The Shikari Lineage can be traced back a thousand years to the ancient jungles of India where the transition from a traditional hunter gatherer lifestyle to one based on agriculture was taking place. It was here under the shadow of the majestic Himalayas in primordial habitats teeming with life, including the world’s apex predators, where the continents most ancient civilizations thrived. To these Ancients the jungle was, and still remains, home. It was the tracking, awareness, survival and scouting skills of these Indigenous Guides that earned them the title and position of ‘Shikari’. The Shikari skills became so revered throughout India that an official post of Shikari District Manager was created for every region in Northern India.

Famous author and Kumaon Shikari District Manager Jim Corbett states, “No mention is made in government records of man-eaters prior to the year 1905”, meaning, there were no incidents to report. This is a true testament to the ‘Jungle etiquette’ that Jim Corbett writes so beautifully about. However, human expansion was relentless throughout the 20th century putting overwhelming pressure on the hunter gatherer population as well as the remaining apex predators.  These big cats were surprisingly peaceful in yielding their territory. Except for the rare occasion that a big cat was wounded, whereupon under great distress, they would resort to the practice of hunting man. Upon experiencing this ‘easy prey’ there was no turning back. The legendary Temple Tiger killed over 300 people in his 20 year reign of terror before finally being tracked and brought down by Jim Corbett on his third attempt. Time after time it was the skills of the Shikari that served to guide and protect man.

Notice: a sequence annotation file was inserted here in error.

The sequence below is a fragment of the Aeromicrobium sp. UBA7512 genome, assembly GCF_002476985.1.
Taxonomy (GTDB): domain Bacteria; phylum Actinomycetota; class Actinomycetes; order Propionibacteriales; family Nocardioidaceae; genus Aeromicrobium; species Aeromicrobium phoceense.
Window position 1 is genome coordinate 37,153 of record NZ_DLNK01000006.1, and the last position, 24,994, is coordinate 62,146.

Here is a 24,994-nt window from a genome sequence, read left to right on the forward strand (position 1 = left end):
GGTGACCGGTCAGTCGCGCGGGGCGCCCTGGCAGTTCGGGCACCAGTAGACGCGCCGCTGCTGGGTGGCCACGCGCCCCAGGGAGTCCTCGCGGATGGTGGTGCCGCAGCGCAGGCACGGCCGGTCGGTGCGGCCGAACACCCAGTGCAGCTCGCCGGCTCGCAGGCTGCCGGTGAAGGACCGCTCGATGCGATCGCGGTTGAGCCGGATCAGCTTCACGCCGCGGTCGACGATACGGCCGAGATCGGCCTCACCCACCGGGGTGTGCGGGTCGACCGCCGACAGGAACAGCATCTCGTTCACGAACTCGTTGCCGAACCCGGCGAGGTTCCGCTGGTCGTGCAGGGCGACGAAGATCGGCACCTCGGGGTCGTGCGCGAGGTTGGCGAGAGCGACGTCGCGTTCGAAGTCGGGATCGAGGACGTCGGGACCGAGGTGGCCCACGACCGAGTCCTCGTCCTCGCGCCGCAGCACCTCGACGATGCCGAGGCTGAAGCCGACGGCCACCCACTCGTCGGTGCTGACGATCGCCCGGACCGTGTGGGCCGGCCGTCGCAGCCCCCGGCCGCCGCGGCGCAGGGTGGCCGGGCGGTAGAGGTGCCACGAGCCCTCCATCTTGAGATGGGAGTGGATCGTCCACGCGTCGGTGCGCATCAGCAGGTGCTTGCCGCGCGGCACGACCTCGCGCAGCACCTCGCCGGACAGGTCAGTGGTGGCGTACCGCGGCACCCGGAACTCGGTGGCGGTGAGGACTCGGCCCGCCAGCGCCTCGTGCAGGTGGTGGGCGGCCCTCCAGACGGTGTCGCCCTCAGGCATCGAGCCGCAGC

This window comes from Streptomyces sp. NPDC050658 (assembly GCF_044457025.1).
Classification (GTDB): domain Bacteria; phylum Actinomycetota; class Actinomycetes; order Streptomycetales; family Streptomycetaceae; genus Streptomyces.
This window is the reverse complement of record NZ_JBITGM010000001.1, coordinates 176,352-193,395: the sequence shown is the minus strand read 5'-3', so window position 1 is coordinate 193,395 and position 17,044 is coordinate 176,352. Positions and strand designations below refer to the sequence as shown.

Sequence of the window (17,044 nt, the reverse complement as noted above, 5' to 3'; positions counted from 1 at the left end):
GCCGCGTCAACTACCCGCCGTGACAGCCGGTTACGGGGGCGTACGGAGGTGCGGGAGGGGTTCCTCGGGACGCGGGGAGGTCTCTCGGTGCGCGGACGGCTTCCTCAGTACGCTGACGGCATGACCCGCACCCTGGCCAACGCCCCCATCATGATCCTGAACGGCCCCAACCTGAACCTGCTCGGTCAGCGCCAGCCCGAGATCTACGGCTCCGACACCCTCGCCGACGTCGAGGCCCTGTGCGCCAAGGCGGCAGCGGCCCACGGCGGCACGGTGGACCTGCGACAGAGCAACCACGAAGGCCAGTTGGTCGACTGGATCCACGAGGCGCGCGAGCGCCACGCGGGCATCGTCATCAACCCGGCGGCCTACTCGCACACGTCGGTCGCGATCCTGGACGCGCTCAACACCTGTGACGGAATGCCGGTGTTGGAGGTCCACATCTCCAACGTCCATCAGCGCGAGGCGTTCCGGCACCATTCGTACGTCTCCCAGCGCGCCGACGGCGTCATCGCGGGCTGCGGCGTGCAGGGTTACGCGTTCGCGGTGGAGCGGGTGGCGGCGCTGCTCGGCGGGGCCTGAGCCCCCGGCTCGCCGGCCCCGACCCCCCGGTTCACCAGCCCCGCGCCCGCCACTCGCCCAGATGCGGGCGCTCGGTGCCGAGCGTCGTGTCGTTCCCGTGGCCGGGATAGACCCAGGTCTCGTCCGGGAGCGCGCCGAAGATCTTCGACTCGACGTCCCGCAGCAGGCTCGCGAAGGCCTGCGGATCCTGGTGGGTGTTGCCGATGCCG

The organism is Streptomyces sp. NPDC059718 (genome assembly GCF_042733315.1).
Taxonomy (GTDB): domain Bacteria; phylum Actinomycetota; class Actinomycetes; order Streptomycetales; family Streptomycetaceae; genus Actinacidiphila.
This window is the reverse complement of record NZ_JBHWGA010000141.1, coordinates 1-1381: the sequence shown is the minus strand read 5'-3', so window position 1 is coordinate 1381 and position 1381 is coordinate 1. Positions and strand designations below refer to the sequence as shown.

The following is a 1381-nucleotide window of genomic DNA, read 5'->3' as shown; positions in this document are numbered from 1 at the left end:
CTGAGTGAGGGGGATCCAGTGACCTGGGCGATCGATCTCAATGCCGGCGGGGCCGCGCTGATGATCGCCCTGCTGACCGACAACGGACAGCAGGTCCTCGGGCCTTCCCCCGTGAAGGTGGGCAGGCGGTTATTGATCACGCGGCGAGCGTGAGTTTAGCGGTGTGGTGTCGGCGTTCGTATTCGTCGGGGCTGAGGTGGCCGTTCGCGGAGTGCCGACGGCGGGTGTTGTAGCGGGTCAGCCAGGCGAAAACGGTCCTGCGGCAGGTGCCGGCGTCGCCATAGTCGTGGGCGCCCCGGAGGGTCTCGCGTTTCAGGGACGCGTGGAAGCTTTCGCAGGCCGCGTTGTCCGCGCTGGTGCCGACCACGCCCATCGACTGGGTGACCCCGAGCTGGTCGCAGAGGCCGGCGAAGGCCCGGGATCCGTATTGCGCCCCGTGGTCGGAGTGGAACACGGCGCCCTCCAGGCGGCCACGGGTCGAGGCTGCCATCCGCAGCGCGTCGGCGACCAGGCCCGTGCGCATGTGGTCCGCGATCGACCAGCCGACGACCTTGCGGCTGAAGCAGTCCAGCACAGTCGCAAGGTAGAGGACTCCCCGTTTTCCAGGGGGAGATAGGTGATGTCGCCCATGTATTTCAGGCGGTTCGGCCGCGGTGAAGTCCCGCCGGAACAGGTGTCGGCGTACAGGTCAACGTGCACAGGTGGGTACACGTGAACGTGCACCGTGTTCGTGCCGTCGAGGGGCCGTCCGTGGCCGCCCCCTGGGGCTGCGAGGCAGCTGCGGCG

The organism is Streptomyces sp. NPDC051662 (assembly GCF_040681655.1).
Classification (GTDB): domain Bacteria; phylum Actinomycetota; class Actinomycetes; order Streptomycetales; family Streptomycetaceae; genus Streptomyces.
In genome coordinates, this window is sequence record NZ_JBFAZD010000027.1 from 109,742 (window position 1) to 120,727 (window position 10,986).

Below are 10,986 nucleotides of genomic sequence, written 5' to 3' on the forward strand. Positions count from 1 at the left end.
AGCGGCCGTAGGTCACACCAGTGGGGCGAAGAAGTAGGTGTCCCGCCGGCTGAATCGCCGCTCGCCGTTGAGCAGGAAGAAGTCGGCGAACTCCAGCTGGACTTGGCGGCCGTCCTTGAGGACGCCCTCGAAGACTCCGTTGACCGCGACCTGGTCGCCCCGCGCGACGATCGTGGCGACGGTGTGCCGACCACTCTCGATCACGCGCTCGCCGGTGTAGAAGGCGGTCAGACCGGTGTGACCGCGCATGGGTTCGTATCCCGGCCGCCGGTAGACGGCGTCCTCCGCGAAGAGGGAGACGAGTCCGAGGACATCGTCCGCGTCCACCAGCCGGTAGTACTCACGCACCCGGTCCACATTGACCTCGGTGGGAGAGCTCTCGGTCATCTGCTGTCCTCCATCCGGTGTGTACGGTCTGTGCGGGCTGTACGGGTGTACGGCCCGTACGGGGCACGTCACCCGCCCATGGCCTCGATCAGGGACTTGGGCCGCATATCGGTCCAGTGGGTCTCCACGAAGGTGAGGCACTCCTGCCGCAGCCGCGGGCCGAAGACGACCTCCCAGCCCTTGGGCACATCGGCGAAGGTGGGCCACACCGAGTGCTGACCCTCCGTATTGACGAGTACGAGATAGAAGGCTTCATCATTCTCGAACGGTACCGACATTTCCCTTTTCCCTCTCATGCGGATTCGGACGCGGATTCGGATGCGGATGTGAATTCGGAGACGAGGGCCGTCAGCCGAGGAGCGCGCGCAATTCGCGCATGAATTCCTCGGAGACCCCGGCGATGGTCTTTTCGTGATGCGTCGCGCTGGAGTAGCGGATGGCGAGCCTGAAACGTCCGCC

A Shikari is a Wilderness Guide. Their skills are called upon to Lead, Protect, Provide, even Heal. 

The Shikari Lineage accounts for the first western documentation of inter-species communication, not as a scientific theory but as common survival knowledge and an integral part to maintaining “jungle etiquette”. 

The Shikari Lineage also holds the honor of bringing about modern conservation in India. Much like the majestic Yosemite, preserved by the  ‘Grandfather of Conservation’ John Muir, India’s Jim Corbett Nature Preserves are a testament to his love and passion for nature. Were it not for the Shikari Lineage it’s doubtful any big cats would remain in India. 

Matt’s Grandfather Ernie Shull, spent 20 years in India as the Dangs District Shikari Manager. Here Ernie’s skills were called upon routinely, including in the harvest of the infamous Man Eating Leopard of Subir.  This is where Matt’s father Dan was born and raised. For 25 years Ernie mentored Matt in the core routines of Shikari. More importantly Ernie  provided an example of a life filled with passion, connection and purpose with the Natural World.  As a result, Ernie’s life and teaching, like all Shikari’s, will live on for generations.  It is a  great honor for us to offer this unique training system, we hope you will find the same passion, connection and purpose that has inspired us.